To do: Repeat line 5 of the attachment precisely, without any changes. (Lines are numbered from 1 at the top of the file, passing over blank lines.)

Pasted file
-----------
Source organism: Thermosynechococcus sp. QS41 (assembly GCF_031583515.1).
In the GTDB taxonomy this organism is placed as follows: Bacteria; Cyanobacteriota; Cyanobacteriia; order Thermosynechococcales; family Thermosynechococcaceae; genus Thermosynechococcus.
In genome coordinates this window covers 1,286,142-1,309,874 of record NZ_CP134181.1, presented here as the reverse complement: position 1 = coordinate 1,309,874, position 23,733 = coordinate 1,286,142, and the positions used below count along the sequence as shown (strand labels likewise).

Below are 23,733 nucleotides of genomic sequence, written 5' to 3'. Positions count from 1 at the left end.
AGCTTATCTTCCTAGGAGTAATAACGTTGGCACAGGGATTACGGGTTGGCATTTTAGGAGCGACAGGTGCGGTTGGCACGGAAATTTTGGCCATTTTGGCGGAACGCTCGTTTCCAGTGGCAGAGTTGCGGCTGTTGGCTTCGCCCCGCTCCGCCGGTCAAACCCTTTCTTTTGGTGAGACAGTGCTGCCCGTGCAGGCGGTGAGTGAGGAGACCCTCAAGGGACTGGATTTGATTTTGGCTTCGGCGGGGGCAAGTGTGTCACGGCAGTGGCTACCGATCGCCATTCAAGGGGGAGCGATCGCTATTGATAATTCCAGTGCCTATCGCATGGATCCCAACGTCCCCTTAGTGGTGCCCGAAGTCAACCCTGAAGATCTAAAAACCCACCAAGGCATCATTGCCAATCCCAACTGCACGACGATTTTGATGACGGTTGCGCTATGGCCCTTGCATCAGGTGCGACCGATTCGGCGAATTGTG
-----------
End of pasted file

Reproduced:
AGCTTATCTTCCTAGGAGTAATAACGTTGGCACAGGGATTACGGGTTGGCATTTTAGGAGCGACAGGTGCGGTTGGCACGGAAATTTTGGCCATTTTGGCGGAACGCTCGTTTCCAGTGGCAGAGTTGCGGCTGTTGGCTTCGCCCCGCTCCGCCGGTCAAACCCTTTCTTTTGGTGAGACAGTGCTGCCCGTGCAGGCGGTGAGTGAGGAGACCCTCAAGGGACTGGATTTGATTTTGGCTTCGGCGGGGGCAAGTGTGTCACGGCAGTGGCTACCGATCGCCATTCAAGGGGGAGCGATCGCTATTGATAATTCCAGTGCCTATCGCATGGATCCCAACGTCCCCTTAGTGGTGCCCGAAGTCAACCCTGAAGATCTAAAAACCCACCAAGGCATCATTGCCAATCCCAACTGCACGACGATTTTGATGACGGTTGCGCTATGGCCCTTGCATCAGGTGCGACCGATTCGGCGAATTGTG